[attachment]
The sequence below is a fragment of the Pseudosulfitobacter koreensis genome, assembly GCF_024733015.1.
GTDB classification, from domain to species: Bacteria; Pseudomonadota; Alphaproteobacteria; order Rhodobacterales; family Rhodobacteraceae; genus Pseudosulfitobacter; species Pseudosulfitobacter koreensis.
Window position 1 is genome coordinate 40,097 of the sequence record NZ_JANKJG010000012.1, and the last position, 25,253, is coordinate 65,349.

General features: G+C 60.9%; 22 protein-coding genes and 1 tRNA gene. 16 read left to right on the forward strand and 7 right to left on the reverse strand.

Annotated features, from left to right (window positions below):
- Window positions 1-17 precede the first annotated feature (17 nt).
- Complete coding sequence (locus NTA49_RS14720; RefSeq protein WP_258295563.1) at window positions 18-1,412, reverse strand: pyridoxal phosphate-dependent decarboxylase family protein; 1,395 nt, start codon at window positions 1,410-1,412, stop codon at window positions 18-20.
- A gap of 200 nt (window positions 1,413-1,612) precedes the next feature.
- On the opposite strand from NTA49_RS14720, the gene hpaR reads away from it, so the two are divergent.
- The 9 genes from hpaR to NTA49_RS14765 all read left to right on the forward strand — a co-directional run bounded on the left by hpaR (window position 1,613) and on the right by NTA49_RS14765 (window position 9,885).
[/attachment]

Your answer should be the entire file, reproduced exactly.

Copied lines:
The sequence below is a fragment of the Pseudosulfitobacter koreensis genome, assembly GCF_024733015.1.
GTDB classification, from domain to species: Bacteria; Pseudomonadota; Alphaproteobacteria; order Rhodobacterales; family Rhodobacteraceae; genus Pseudosulfitobacter; species Pseudosulfitobacter koreensis.
Window position 1 is genome coordinate 40,097 of the sequence record NZ_JANKJG010000012.1, and the last position, 25,253, is coordinate 65,349.

General features: G+C 60.9%; 22 protein-coding genes and 1 tRNA gene. 16 read left to right on the forward strand and 7 right to left on the reverse strand.

Annotated features, from left to right (window positions below):
- Window positions 1-17 precede the first annotated feature (17 nt).
- Complete coding sequence (locus NTA49_RS14720; RefSeq protein WP_258295563.1) at window positions 18-1,412, reverse strand: pyridoxal phosphate-dependent decarboxylase family protein; 1,395 nt, start codon at window positions 1,410-1,412, stop codon at window positions 18-20.
- A gap of 200 nt (window positions 1,413-1,612) precedes the next feature.
- On the opposite strand from NTA49_RS14720, the gene hpaR reads away from it, so the two are divergent.
- The 9 genes from hpaR to NTA49_RS14765 all read left to right on the forward strand — a co-directional run bounded on the left by hpaR (window position 1,613) and on the right by NTA49_RS14765 (window position 9,885).